The following sentence is something that I thought that I would never be able to think, write or believe. I have just read a book on cyber security from end to end in a single sitting and thoroughly enjoyed it.

A little background may explain. The last time I went to a conference on cyber security I felt like an interloper at the Congregation of the Quivering Brethren. For those familiar with Stella Gibbons ‘Cold Comfort Farm’ this needs little explanation.

In an industry criticised for jargon, cyber security ranks at the end of the spectrum. The presentation style that was most warmly received made Amos Starkadder’s sermons seem like a bumbling village parson.

Constant exhortations that we’re all dammed, doomed, sinners left me waiting for someone to deliver the line: ‘there’ll be no butter in Cyberhell’.

A talk on Trojans reminded me of doing the Aeneid for O level Latin.

Anyway, I came away feeling the people I’d met were very clever, hardworking and kept us safe. I also hoped that none of my children would ever marry one.

In the spirit of above, I think I may now be able to repent.

The book is Mark Johnson’s ‘Cybercrime, Security and Digital Intelligence’. Mark’s writing style is to be commended on what is a difficult, complex and evolving topic. He follows the mantra of ‘keep everything as simple as possible but no simpler’, with ease.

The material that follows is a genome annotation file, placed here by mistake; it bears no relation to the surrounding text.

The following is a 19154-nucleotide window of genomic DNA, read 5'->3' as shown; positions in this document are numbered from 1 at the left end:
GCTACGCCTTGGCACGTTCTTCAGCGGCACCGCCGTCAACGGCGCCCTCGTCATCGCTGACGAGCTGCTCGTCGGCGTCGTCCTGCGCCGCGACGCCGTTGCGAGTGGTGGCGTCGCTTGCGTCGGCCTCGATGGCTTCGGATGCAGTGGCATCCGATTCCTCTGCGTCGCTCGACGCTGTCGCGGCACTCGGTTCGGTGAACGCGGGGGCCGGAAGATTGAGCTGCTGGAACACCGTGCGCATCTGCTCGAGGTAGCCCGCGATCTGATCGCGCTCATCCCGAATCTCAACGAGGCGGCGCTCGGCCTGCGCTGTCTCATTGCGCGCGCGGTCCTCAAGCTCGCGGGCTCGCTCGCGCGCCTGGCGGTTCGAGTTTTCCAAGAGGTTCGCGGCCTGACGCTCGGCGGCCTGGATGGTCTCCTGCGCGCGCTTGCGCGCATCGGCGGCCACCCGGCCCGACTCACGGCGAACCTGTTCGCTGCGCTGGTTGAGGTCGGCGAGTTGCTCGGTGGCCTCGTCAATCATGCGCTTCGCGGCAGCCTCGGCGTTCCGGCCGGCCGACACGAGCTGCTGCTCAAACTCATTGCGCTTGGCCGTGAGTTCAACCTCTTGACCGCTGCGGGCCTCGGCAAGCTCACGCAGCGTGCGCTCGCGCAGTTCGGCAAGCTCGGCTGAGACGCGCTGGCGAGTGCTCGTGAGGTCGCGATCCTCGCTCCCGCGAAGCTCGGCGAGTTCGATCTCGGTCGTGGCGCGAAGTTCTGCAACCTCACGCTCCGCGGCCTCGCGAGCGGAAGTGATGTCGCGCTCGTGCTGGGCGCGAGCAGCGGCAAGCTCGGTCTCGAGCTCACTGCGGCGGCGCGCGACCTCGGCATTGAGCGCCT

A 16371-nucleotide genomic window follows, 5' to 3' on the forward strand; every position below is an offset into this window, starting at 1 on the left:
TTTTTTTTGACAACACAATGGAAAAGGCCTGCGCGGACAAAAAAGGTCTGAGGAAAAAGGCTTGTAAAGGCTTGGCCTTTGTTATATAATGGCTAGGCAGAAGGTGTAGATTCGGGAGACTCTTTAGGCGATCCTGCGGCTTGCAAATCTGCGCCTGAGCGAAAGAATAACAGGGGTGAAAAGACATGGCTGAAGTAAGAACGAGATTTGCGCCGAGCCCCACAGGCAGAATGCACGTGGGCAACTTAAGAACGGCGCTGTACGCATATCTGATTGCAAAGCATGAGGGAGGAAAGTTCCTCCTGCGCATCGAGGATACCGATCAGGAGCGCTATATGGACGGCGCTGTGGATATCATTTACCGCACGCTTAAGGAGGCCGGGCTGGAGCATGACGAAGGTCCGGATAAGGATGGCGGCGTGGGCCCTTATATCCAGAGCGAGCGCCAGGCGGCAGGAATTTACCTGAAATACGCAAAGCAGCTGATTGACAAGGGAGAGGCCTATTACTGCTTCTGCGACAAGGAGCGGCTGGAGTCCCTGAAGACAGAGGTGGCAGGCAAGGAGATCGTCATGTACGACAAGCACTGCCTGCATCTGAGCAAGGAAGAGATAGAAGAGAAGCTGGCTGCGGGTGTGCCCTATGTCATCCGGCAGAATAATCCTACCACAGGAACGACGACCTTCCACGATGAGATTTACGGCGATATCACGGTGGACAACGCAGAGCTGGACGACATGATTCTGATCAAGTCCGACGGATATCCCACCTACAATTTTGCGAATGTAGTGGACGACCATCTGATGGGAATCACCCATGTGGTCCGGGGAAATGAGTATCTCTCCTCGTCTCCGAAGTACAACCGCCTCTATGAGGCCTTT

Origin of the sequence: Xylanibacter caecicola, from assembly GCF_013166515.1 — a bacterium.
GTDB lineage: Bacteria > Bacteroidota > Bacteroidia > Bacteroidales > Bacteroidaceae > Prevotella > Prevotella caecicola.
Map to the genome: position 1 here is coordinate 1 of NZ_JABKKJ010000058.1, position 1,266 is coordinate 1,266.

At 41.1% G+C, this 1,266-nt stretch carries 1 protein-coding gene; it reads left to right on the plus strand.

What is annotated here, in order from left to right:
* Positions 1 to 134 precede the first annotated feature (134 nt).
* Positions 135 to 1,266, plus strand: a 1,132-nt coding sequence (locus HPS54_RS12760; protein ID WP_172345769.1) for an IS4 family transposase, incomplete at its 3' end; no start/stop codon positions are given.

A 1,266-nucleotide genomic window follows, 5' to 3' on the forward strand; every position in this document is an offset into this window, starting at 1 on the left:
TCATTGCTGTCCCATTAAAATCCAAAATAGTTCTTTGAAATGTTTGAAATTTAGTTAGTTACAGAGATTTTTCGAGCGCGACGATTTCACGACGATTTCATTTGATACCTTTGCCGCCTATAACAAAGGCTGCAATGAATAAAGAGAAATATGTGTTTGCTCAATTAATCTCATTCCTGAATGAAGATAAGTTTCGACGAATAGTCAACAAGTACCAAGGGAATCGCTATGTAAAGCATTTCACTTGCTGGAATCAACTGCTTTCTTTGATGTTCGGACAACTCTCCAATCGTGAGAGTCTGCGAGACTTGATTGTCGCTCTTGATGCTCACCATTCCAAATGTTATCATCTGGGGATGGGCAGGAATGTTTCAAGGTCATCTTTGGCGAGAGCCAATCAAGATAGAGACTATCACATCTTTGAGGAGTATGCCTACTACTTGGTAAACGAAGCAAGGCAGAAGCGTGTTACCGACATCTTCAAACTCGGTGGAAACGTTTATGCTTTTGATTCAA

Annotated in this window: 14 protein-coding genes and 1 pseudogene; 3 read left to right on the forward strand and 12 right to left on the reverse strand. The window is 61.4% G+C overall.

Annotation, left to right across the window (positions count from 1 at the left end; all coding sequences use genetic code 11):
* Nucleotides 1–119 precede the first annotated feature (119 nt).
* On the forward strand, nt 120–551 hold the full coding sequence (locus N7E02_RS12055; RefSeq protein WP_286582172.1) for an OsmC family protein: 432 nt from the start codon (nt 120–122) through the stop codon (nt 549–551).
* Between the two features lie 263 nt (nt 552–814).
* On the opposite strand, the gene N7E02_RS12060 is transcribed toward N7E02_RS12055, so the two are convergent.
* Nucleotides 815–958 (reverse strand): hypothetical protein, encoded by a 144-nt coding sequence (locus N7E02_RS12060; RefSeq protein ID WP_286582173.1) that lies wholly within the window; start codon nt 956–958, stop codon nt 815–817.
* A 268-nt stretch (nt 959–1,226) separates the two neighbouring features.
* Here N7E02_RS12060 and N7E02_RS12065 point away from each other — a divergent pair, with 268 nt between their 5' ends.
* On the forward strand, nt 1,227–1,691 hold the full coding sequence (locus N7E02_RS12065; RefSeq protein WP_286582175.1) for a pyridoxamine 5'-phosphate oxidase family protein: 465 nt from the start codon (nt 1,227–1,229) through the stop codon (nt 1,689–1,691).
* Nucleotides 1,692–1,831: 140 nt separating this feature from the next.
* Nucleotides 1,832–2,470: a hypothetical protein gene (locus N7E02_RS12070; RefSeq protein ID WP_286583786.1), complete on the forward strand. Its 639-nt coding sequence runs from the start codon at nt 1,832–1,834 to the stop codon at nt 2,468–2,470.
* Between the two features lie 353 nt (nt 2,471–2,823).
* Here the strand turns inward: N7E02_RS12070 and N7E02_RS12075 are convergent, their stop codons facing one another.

It will stay on my shelf as a handy reference. It covers a lot of ground and explains the jargon well.

The book is in two parts, the cybercrime challenge and the cyber security response.

My current interests in social media risks and cloud risks were well served by the book. The chapter on web 2.0 clarified for me some thread where I’d got lost before. There are some issues around big data which I hadn’t picked up on which may prove helpful in due course. The final chapter gives a good primer on ICT trends and potential emerging and new forms of risk and security challenges. It’s given me some new avenues to follow up.

There are some good check lists in tables which can be put before business, non IT, professionals without overwhelming them.

My own feeling is that business often sees security as an IT problem and doesn’t want to engage. At the same time security officers need more engagement from the business and can feel undervalued or not believed.

If you’re in that problem space, Mark has done the domain a great service with this book.

My challenge to security professionals is to read this book. The business led approach and practical steps to security outlined here is much needed across public and private sectors. I feel more confident having read this book is that there is a tone for a dialogue around these topics which will interest and engage business as a more intelligent client for the cyber security challenges we face today, and will face in the future.

About the author

Chris Yapp is a technology and policy futurologist. Chris has been in the IT industry since 1980. His roles have spanned Honeywell, ICL, HP, Microsoft and Capgemini. He is a Fellow of the BCS and a Fellow of the RSA.